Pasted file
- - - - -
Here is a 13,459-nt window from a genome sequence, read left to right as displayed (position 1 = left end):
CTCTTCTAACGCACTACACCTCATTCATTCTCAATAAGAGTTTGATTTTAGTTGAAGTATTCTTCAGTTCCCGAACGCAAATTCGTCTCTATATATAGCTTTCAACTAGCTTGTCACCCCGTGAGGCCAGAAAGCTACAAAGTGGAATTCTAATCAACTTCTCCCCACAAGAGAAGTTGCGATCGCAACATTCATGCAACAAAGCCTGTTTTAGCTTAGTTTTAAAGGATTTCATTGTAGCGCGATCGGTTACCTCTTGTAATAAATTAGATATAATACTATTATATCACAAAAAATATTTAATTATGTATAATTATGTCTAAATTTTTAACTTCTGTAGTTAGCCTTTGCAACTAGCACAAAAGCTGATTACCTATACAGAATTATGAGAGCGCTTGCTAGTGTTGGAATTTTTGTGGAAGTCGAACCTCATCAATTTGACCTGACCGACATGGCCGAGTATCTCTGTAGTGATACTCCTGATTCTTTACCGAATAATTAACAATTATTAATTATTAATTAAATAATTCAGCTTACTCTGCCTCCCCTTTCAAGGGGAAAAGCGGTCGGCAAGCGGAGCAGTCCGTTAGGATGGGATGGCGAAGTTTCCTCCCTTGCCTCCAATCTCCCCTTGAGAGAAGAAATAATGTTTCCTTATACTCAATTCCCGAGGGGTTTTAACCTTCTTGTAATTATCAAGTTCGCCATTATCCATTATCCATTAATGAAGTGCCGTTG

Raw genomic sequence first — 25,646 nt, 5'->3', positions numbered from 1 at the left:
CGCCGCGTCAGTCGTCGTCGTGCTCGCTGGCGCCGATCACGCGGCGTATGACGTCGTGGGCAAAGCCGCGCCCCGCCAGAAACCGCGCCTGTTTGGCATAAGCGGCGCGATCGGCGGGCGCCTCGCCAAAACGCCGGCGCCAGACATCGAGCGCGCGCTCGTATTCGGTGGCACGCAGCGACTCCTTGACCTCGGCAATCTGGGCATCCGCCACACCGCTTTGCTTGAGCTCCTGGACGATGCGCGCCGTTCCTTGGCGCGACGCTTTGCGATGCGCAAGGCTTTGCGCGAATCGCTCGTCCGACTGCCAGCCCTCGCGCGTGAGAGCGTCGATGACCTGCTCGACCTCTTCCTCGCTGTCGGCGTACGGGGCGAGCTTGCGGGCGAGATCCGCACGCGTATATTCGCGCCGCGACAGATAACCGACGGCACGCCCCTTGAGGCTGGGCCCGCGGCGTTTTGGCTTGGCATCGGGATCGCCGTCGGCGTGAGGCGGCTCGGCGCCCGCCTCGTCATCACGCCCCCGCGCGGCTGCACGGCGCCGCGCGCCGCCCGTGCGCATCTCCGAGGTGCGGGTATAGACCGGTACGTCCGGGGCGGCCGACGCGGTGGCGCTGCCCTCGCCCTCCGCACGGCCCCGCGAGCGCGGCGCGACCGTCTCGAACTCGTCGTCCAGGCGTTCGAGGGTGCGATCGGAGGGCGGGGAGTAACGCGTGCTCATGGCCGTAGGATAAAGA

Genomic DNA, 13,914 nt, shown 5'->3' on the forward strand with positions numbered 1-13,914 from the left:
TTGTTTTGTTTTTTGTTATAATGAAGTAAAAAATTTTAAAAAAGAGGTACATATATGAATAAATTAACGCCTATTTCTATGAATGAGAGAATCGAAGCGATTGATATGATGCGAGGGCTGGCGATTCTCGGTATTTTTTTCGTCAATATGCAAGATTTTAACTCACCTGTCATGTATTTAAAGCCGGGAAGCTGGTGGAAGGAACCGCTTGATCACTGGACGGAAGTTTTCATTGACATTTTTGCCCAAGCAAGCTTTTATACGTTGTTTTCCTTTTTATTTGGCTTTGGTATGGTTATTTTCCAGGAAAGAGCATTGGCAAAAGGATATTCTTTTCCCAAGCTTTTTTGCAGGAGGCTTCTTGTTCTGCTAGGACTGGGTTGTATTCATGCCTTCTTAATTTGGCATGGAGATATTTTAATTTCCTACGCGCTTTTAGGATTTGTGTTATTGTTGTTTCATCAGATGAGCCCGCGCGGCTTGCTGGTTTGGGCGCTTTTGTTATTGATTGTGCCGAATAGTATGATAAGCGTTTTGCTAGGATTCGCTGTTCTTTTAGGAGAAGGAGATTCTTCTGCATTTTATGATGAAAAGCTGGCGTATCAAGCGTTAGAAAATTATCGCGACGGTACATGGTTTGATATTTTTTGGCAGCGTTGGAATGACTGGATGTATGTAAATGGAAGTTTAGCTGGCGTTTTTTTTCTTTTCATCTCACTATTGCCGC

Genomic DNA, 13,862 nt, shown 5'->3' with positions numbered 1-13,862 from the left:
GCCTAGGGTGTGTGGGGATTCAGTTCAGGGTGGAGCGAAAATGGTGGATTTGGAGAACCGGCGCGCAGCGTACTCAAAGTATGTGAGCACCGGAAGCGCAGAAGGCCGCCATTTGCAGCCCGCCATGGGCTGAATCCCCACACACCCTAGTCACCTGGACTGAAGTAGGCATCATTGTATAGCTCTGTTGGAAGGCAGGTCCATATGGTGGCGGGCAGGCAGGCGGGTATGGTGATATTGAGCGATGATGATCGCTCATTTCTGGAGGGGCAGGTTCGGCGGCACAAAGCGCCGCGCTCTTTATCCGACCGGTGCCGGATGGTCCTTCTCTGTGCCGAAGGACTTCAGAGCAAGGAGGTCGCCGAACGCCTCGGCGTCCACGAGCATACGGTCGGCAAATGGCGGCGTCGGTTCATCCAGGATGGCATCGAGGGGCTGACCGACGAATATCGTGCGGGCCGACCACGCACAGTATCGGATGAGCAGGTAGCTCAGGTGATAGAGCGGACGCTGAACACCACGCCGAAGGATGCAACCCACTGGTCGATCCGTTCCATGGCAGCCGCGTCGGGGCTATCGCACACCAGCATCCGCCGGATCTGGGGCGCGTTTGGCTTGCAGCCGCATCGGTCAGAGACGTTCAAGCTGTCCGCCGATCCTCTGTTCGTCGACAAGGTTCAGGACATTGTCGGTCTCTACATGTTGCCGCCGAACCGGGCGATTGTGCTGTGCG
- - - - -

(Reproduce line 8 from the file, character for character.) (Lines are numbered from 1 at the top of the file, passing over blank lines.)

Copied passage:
GCCTAGGGTGTGTGGGGATTCAGTTCAGGGTGGAGCGAAAATGGTGGATTTGGAGAACCGGCGCGCAGCGTACTCAAAGTATGTGAGCACCGGAAGCGCAGAAGGCCGCCATTTGCAGCCCGCCATGGGCTGAATCCCCACACACCCTAGTCACCTGGACTGAAGTAGGCATCATTGTATAGCTCTGTTGGAAGGCAGGTCCATATGGTGGCGGGCAGGCAGGCGGGTATGGTGATATTGAGCGATGATGATCGCTCATTTCTGGAGGGGCAGGTTCGGCGGCACAAAGCGCCGCGCTCTTTATCCGACCGGTGCCGGATGGTCCTTCTCTGTGCCGAAGGACTTCAGAGCAAGGAGGTCGCCGAACGCCTCGGCGTCCACGAGCATACGGTCGGCAAATGGCGGCGTCGGTTCATCCAGGATGGCATCGAGGGGCTGACCGACGAATATCGTGCGGGCCGACCACGCACAGTATCGGATGAGCAGGTAGCTCAGGTGATAGAGCGGACGCTGAACACCACGCCGAAGGATGCAACCCACTGGTCGATCCGTTCCATGGCAGCCGCGTCGGGGCTATCGCACACCAGCATCCGCCGGATCTGGGGCGCGTTTGGCTTGCAGCCGCATCGGTCAGAGACGTTCAAGCTGTCCGCCGATCCTCTGTTCGTCGACAAGGTTCAGGACATTGTCGGTCTCTACATGTTGCCGCCGAACCGGGCGATTGTGCTGTGCG